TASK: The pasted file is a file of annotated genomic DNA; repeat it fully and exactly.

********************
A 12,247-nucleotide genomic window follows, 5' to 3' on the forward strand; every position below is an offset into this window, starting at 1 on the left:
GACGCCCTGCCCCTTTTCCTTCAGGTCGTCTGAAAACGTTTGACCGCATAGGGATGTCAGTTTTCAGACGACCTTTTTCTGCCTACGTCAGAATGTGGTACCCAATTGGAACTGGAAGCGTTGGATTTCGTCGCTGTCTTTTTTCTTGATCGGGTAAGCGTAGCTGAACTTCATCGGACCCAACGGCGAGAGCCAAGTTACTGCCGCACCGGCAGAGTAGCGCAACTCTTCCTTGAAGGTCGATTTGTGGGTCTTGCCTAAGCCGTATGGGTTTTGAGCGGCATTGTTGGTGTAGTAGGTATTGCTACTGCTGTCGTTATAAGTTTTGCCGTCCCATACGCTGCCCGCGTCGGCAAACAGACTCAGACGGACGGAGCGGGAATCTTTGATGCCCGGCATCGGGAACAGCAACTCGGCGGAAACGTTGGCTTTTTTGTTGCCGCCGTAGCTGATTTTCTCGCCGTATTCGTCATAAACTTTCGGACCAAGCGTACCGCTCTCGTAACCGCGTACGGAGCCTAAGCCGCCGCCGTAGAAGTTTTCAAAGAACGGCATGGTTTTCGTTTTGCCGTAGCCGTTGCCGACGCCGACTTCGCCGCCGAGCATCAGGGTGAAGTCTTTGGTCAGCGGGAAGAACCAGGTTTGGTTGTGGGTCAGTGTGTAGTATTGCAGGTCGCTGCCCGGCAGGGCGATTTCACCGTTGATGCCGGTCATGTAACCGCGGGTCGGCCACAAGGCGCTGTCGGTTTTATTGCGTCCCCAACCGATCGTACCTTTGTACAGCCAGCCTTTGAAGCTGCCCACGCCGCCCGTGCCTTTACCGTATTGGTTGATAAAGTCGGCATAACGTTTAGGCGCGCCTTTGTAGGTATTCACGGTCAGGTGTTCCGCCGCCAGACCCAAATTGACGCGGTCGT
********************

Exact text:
A 12,247-nucleotide genomic window follows, 5' to 3' on the forward strand; every position below is an offset into this window, starting at 1 on the left:
GACGCCCTGCCCCTTTTCCTTCAGGTCGTCTGAAAACGTTTGACCGCATAGGGATGTCAGTTTTCAGACGACCTTTTTCTGCCTACGTCAGAATGTGGTACCCAATTGGAACTGGAAGCGTTGGATTTCGTCGCTGTCTTTTTTCTTGATCGGGTAAGCGTAGCTGAACTTCATCGGACCCAACGGCGAGAGCCAAGTTACTGCCGCACCGGCAGAGTAGCGCAACTCTTCCTTGAAGGTCGATTTGTGGGTCTTGCCTAAGCCGTATGGGTTTTGAGCGGCATTGTTGGTGTAGTAGGTATTGCTACTGCTGTCGTTATAAGTTTTGCCGTCCCATACGCTGCCCGCGTCGGCAAACAGACTCAGACGGACGGAGCGGGAATCTTTGATGCCCGGCATCGGGAACAGCAACTCGGCGGAAACGTTGGCTTTTTTGTTGCCGCCGTAGCTGATTTTCTCGCCGTATTCGTCATAAACTTTCGGACCAAGCGTACCGCTCTCGTAACCGCGTACGGAGCCTAAGCCGCCGCCGTAGAAGTTTTCAAAGAACGGCATGGTTTTCGTTTTGCCGTAGCCGTTGCCGACGCCGACTTCGCCGCCGAGCATCAGGGTGAAGTCTTTGGTCAGCGGGAAGAACCAGGTTTGGTTGTGGGTCAGTGTGTAGTATTGCAGGTCGCTGCCCGGCAGGGCGATTTCACCGTTGATGCCGGTCATGTAACCGCGGGTCGGCCACAAGGCGCTGTCGGTTTTATTGCGTCCCCAACCGATCGTACCTTTGTACAGCCAGCCTTTGAAGCTGCCCACGCCGCCCGTGCCTTTACCGTATTGGTTGATAAAGTCGGCATAACGTTTAGGCGCGCCTTTGTAGGTATTCACGGTCAGGTGTTCCGCCGCCAGACCCAAATTGACGCGGTCGT